• RubyGems / Bundler
  • The late Jim Weirich said in one of the mailing list discussions you mentioned earlier that, "I have seen the number of contributions to Rake skyrocket after the switch."
  • He also said that, "[...] once past the initial learning curve, I'm very happy to be using git and would choose git over svn for any new project where given the choice."
  • Git is much more widely used than Subversion, and the Ruby language itself is the only critical Ruby infrastructure project I can think of that uses Subversion
  • Ruby already has a Git mirror, why not go "whole hog" and make the full transition over to Git? Seems a bit odd to be supporting both version control systems
  • Most online coding tutorials/bootcamps + companies use Git, and do not teach or use Subversion anymore. The Ruby language itself should be promoting industry practices.

Git to Subversion Cons (Yay Subversion!)

  • Ruby has been using Subversion for a while, so all key Ruby contributors know how the tool works
    • Solution: Git is widely used, and there are many tutorials to get up to speed
  • Ruby has been using Redmine for a while, so all key Ruby contributors know how the tool works
    • Solution: Gitlab is a tool with great documentation and a great API, so learning should be quick. Gitlab is also much more visually appealing (IMO) as compared to Redmine.
  • Subversion is centralized, so all source code is in one place
    • Solution: This makes svn.ruby-lang.org a SPOF (single point of failure). By Git being decentralized, everyone has a copy of all of Ruby's history locally and easily accessible. (Sorry I couldn't come up with anymore cons, I only use Git, and have not used Subversion before)

If you are still on the fence, you can check out this blog post from DHH (David Heinemeier Hansson) on the Rails blog about their move to Git from SVN. You can also check out a tutorial he links to here.
Please do let me know if there is anything I can do to help out with this ticket.

Updated by normalperson (Eric Wong) over 3 years ago

me@jonathanmoss.me wrote:

  • Solution: Gitlab is a tool with great documentation and a great API, so learning should be quick. Gitlab is also much more visually appealing (IMO) as compared to Redmine.

Disclaimer: I'm not speaking for anyone else, anywhere.

Fwiw, Redmine also supports git, too.

How well does Gitlab work for users without JavaScript or graphical
interfaces? As long as I run Ruby without a GUI or JS, I expect to
be able to contribute to it from computers without those things.

Redmine at least mostly works from w3m.

Fwiw, I'd rather not have any bug tracker at all, just a mailing list
like the git project itself.

  • Subversion is centralized, so all source code is in one place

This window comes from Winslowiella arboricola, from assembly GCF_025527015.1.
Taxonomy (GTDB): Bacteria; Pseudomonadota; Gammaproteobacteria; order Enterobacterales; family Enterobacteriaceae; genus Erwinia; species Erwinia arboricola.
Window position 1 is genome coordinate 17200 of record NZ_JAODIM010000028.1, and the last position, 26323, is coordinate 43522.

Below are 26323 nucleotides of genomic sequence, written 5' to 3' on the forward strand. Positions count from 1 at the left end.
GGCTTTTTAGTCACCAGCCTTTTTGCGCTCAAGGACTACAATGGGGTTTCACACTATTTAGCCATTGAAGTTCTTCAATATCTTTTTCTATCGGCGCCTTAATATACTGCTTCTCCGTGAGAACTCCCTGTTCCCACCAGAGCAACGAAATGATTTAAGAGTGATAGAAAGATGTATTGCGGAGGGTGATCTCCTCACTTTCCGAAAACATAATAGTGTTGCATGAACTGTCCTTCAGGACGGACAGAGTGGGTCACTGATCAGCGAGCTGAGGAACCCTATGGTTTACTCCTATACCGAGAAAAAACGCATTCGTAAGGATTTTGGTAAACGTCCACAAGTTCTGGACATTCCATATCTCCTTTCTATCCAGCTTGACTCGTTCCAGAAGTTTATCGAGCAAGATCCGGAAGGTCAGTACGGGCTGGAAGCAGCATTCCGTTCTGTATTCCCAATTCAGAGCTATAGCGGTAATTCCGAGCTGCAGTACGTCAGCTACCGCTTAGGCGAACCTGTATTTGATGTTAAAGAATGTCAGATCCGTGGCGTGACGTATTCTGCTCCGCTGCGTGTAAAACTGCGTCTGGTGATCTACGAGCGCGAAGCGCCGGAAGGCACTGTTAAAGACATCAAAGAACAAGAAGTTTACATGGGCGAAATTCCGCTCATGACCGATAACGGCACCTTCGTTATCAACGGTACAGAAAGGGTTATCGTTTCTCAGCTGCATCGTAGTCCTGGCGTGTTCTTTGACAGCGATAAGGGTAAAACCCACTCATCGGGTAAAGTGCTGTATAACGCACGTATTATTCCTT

• Solution: This makes svn.ruby-lang.org a SPOF (single point of failure). By Git being decentralized, everyone has a copy of all of Ruby's history locally and easily accessible. (Sorry I couldn't come up with anymore cons, I only use Git, and have not used Subversion before)

The problem with all GitLab/GitHub/Redmine is they still are centralized
message boards where people may hide their email addresses (maybe
Redmine is better than the other 2, here). This is a SPOF when the
central server goes down and people cannot communicate.

ruby-lang.org lists are closed to non-subscribers, which is still an
SPOF (but at least we have each other's email addresses in case the list
server goes down). Email to lists is also replicated nearly
instantaneously to other archives (gmane, probably others). Honestly
any subscriber has all the data to setup their own archive mirrors
(and I might do this, soon).

A better way would be for ruby-lang.org to allow posting from
non-subscribers and thus encourage everyone to Cc: everyone else.
This mitigates the SPOF component greatly (and is what git and
linux-kernel lists @vger.kernel.org do) to the point which nobody
really notices or cares.

So if we migrate entirely to git, we ought to adopt the workflows
git developers themselves use.

Updated by maclover7 (Jon Moss) over 3 years ago

Hi Eric,

I think it's unreasonable to ask a website to degrade and work normally without any GUI or use of Javascript -- these are the core foundations of the web today, and in order to use the web, you must use these technologies. I also think it's uncalled for to ask a website to work through a terminal window -- again, this is not what the modern web was designed for. If you do need Gitlab to work without a GUI or JS, Gitlab has a great API and you can build a small Sinatra app for yourself to consume Gitlab's data.

Most software projects these days (especially ones created in Ruby) do not use mailing lists for contributions. Only the very large ones, like Git and Linux as you have mentioned previously, use mailing lists for contributions. I think using a mailing list as a way to accept contributions would create a very large learning curve for beginners, and would increase the bar for knowledge needed to be able to contribute. I don't agree with you that just because Ruby would be changing to Git, "we ought to adopt the workflows
git developers themselves use." I don't think the toolset that the core Git developers use would be appropriate here, since Ruby is something that's much higher up the technical stack (more abstractions).